1. Single Implant Crown
A crown on a single implant is a convenient solution to losing a single tooth. A dental implant, which acts as an artificial root, is inserted into the alveolar bone. After a recovery period of about six months, the abutment is inserted into the implant. Next, the crown, i.e., the replacement tooth, is made either directly into the chair using a technique CEREC, or in the laboratory. The crown is finally attached to the implant abutment, or cemented, to the latter. However, this solution is relatively expensive, but it has many advantages: a crown on a single implant is durable and aesthetic, unaffected by tooth decay and restores chewing and speech function. Moreover, the procedure is proven, simple and safe.
2. The traditional bridge
A fixed bridge is used to replace one or more missing teeth. It usually consists of three (or more) crowns welded together. A crown or crowns in the center of the bridge act as the replacement tooth, while crowns at the ends, which are hollow, are meant to cover the adjacent teeth in a narrow space. These teeth, located on each side of the free space, act as the pillars of the bridge, and must be cut according to this role. Changing healthy teeth, near the decayed space, is a disadvantage of this type of dental restoration. However it is a solution that provides good stability.
3. Implant bridge
A bridge on implants is the preferred solution when a few teeth are missing. The dental implants are then inserted into the alveolar bone. Once the healing process is complete, the bridge, made in a laboratory from detailed impressions of the mouth, is attached to the implants. Thus, this method of work does not mean changing the healthy teeth of the mouth to serve as a shaft, as is the case for a traditional bridge. Moreover, by replacing the roots of the teeth, the implants prevent the phenomenon of bone and gum resorption caused by tooth loss. In addition, it is a very permanent solution. In fact, if well maintained, the bridge on the implants can remain in the mouth for life.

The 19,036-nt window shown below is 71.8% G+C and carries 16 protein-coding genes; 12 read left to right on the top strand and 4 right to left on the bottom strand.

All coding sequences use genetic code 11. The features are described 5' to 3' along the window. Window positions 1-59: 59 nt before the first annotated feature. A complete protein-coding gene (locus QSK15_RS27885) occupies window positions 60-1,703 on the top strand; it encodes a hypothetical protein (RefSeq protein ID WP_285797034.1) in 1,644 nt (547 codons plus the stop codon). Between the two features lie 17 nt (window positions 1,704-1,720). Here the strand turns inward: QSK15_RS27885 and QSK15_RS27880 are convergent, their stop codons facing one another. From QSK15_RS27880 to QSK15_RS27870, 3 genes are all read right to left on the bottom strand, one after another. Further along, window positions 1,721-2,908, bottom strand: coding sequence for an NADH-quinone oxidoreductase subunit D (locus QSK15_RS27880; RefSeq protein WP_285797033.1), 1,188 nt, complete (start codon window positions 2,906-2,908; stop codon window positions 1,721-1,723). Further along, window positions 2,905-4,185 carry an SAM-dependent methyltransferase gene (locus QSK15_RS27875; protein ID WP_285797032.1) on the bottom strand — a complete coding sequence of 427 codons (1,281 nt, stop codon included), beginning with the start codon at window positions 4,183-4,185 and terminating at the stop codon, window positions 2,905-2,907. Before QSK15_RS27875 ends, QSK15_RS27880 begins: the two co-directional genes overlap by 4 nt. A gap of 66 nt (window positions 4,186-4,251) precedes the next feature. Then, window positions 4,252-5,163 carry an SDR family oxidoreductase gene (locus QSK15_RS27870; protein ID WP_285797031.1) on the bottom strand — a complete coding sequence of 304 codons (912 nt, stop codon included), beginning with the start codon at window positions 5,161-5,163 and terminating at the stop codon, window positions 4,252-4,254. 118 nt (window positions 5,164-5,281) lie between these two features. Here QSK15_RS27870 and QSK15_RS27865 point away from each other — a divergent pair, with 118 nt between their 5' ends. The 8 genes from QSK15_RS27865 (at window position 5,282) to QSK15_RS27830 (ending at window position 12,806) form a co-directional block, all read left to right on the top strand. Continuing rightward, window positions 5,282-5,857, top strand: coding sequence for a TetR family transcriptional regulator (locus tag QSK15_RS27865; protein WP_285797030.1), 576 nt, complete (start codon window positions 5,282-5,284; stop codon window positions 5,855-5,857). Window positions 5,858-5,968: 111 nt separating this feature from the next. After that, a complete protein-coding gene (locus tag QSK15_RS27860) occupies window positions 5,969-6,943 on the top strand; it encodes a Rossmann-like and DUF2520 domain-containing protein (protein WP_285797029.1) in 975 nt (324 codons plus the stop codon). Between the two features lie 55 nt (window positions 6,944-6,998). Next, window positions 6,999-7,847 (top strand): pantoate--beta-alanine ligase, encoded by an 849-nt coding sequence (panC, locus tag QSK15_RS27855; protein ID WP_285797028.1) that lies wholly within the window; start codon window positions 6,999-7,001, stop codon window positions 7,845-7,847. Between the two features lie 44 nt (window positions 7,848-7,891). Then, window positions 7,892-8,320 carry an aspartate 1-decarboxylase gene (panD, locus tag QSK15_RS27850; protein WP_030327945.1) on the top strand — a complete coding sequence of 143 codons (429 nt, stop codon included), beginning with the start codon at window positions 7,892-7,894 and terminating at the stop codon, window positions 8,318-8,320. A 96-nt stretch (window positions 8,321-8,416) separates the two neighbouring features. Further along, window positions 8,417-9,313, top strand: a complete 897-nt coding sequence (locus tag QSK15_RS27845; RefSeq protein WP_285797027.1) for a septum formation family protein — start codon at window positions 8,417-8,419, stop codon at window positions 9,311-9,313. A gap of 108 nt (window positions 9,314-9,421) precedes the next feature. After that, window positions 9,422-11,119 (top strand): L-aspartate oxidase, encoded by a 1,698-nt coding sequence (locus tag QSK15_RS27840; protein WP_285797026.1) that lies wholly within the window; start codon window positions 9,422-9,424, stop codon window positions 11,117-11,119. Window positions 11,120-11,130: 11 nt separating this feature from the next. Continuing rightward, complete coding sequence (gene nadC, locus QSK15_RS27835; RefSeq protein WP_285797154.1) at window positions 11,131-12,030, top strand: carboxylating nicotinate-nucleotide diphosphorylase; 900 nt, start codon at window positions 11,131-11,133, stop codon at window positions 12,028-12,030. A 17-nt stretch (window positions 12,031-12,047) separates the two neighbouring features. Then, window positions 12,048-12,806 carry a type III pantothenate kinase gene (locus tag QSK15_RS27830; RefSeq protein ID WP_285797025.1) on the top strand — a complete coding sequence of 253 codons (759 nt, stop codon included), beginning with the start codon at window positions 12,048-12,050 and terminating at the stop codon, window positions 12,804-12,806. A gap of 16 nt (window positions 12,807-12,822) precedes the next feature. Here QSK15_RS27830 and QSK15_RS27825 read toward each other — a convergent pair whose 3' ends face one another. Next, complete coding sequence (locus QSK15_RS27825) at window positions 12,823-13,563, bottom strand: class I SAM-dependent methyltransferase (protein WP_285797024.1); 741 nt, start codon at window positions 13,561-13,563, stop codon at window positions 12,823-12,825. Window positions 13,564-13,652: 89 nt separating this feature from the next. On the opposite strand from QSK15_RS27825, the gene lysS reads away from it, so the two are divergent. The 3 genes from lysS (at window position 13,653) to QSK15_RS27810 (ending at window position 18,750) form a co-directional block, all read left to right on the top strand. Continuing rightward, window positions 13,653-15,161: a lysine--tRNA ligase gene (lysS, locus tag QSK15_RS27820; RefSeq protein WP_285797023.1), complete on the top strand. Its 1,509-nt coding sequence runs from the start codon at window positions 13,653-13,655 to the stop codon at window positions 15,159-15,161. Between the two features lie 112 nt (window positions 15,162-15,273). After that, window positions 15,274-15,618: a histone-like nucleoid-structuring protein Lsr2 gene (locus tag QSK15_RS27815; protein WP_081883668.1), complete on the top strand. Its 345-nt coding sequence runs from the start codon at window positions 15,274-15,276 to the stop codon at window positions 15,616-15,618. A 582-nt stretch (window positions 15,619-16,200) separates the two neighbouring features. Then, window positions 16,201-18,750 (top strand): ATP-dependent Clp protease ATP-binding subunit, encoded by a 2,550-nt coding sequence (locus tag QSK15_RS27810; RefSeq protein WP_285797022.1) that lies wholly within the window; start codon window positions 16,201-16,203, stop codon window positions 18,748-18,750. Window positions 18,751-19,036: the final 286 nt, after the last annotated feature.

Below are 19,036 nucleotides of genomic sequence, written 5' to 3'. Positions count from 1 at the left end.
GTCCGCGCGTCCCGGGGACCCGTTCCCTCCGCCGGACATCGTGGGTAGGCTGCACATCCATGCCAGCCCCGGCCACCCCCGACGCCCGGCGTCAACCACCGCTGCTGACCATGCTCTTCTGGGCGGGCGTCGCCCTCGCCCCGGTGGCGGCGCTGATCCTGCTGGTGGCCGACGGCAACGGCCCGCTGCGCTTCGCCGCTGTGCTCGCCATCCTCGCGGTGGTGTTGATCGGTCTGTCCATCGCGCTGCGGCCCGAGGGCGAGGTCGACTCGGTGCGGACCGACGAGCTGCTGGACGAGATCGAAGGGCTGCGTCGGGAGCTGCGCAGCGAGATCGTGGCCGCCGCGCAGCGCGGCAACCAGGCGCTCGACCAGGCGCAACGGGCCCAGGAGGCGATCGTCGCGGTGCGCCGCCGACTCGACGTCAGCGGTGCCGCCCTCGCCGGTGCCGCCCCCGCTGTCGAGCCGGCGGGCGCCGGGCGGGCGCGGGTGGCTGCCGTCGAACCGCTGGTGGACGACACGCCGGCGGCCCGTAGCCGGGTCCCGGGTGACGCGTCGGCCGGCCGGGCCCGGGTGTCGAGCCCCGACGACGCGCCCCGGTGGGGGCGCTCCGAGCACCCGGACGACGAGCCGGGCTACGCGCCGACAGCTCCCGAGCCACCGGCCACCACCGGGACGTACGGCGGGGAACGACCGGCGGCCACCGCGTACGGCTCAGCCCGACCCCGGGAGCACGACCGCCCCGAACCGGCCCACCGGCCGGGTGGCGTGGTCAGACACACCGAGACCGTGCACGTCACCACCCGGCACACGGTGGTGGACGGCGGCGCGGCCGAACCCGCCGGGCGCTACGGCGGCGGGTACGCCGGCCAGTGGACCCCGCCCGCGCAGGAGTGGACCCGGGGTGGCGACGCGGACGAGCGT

4. The bracket has a metal frame
A metal skeleton prosthesis is mainly used if several teeth are missing, whether they are located next to each other or not. This prosthesis is removable, that is, it can be removed. In order to hold it in place, it has small hooks that rest on the natural teeth. It can be worn on the upper jaw and lower jaw. When certain treatments are required (to restore gum health, for example), the wearing of a metal-framed prosthesis can be preceded by an acrylic prosthesis, in order to promote healing.
5. Root Simulation Dental Implant
The implant identifies the part of the tooth’s gums, which is the root. When this is not present, a false root is necessary, which will serve as a support for the false tooth. This “fake root” is what is called an implant. Most often, implants are performed with a titanium rod that is fixed directly into the bone. For dental implants, the surgeon must make an incision in the gums (under local anaesthesia). Then, at the level of the alveolar bone, it creates a site to accommodate the implant. After healing, the implant will then be covered with a prosthesis which can be a crown or a bridge.